Posts tagged moon
Two NASA satellites crashed into the moon today. But it was no accident.
“…we used to visit. We used to call. Sister moon is sad…” We’re with you, Trace. Time to saddle up and get back to that big lump of lunar loveliness! More from the DNews Channel!
Launched Dec. 7, 1972, Apollo 17 was the last space mission to land astronauts on the moon.
50 40* years since we last set out to land on the moon.
today is a sad day.
*It’s a sad day, Trace, but it’s not THAT sad! ;) ~Ian
Apollo Veteran: Skip Asteroid, Go to the Moon: It’s 40 years to the day that the final mission to the moon launched. Discovery News speaks with Apollo 17 astronaut and geologist Harrison “Jack” Schmitt about where he thinks the Earth’s only satellite came from and why he thinks a NASA manned asteroid mission is a mistake.
“I think an asteroid is a diversion, if the ultimate goal is to get to Mars, you have a satellite only three days away that has a great deal of science as well as resources. The science of the moon has just been scratched. We’ve hardly explored the moon.” — Schmitt
“Solar wind is a flow of particles continually flowing away from the sun,” says Nick Collins at The Telegraph. Earth’s magnetic field typically deflects these particles away, but the moon doesn’t have the same kind of protection. Solar wind “whacks into the lunar surface” at approximately a million miles per hour, often carrying hydrogen with it, says AFP.
The impact is “so brutal” that the sun’s gust diminishes the moon’s mass by a million tons per hour. Although it’s unclear exactly how the next step happens, the foreign hydrogen then combines with the moon’s oxygen to form hydroxyls, or tiny glassy, bead-like compounds comprised of one oxygen atom and one hydrogen atom, says Irene Klotz at Discovery News. These hydroxyls, which Liu and his team discovered using new soil analysis techniques, get stored in the soil and are just one hydrogen atom away from becoming water.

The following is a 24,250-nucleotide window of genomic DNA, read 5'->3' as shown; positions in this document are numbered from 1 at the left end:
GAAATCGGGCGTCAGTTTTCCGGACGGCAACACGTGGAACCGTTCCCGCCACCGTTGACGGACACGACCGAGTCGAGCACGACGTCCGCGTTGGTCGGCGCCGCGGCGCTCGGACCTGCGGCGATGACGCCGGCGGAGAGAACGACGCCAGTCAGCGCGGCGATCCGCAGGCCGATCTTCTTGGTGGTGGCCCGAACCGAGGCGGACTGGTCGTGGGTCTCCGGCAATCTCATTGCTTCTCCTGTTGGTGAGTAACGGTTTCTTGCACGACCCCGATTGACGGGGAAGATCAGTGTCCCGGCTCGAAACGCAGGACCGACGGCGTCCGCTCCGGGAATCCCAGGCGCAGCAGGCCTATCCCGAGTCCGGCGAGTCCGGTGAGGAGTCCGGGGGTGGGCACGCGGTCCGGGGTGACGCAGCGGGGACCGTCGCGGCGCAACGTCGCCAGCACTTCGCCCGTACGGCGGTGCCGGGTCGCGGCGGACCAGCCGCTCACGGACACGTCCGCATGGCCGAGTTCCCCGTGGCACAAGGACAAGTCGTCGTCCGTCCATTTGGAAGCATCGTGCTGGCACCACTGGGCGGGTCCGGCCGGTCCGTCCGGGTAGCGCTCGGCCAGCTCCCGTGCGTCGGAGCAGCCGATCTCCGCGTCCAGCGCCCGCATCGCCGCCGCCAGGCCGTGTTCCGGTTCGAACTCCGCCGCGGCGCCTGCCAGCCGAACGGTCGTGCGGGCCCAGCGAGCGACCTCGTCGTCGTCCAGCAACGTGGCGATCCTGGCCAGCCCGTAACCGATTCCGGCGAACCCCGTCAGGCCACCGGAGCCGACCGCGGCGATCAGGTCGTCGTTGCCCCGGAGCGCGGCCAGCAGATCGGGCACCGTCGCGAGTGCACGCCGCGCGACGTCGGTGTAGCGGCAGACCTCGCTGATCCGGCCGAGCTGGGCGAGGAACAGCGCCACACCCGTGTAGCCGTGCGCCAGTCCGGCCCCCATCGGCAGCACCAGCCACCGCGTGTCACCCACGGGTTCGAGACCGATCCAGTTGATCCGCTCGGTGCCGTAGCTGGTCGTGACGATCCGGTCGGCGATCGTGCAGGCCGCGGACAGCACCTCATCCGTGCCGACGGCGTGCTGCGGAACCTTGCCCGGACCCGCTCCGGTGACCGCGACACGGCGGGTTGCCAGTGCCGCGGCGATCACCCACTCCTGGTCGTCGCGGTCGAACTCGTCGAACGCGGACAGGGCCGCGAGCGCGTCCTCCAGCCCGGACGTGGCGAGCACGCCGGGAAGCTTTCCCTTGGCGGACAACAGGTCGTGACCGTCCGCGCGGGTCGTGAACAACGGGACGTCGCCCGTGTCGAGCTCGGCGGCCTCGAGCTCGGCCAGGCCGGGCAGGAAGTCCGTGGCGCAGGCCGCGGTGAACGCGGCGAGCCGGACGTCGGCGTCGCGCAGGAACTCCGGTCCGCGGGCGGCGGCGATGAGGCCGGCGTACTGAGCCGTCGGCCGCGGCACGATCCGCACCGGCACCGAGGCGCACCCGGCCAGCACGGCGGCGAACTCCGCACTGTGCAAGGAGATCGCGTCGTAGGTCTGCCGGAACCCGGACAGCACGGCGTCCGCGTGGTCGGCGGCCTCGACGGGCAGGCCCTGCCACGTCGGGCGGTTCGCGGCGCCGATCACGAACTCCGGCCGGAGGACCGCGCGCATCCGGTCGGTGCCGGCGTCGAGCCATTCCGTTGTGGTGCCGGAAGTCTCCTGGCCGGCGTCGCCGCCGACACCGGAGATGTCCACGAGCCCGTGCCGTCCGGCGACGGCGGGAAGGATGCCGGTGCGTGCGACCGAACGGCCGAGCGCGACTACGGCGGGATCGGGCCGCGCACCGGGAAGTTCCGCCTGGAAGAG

So they’re saying the moon is blown away by how powerful the sun is? *snicker* *chortle*
does the image on the left remind you of anything?
because the moment i saw it i recalled the image on the right.
these were taken 43 years and millions of miles apart and yet… they’re so similar.
we aren’t sending people (yet) but we are leaving our mark.
Our moon photo-bombed the sun, yo.
what a thug.
Earth Eclipses View of Solar Dynamic Observatory
While this video is from 2007, it’s fall eclipse season! This is the time of year when Earth passes in from of the Solar Dynamic Observatory, eclipsing the sun from its vantage point.
I had a conversation with a friend today about why NASA (and space exploration in general) is good. She didn’t think it was worth the money and would rather spend their brains and budget on world hunger or other worthy causes. I pointed her to a number of reasons why space exploration helps the people of Earth.
That black shadow in the video above is our moon moving in the way of the sun. How is that not worth less than a penny per tax dollar?
For most people the most important reason isn’t monetary, scientific, or political.
Space-exploration just plain inspires people, worldwide.
It looks like a giant, glass marble. But this globe is no game. It’s a sun-tracking, solar energy concentrator.
This sun-tracking glass globe is able to concentrate sunlight and moonlight up to 10,000 times and that the system is 35 percent more efficient than traditional photovoltaic designs that track the sun.
The audio really makes this 360-degree panoramic come to life. These folks did a fantastic job.
Thanks to the nice folks at PhotoJPL.com, you can hang out with Buzz and Neil at Tranquility Base. Click through above for complete lunarcy. That amazing experience was stitched together from photos that Armstrong himself took.
don’t forget to click on that last link. Its #NSFW, but it’s hilarious.
Lest anyone think that NASA’s flawless landing on Mars this week didn’t come without some blood, sweat and tears along the way, consider the sad fate of the agency’s prototype moon lander, Morpheus. Sad face.
The lander, which looks something like a flattened insect, lifted off as expected, but seconds later it canted over on its side and crashed to the ground.
Any chance of salvaging it ended when a spectacular explosion, probably caused by the rupturing of the fuel tanks, ignited a second burst of smoke and flame.
NASA says we should expect the occasion failures in test programs — that’s what they are for.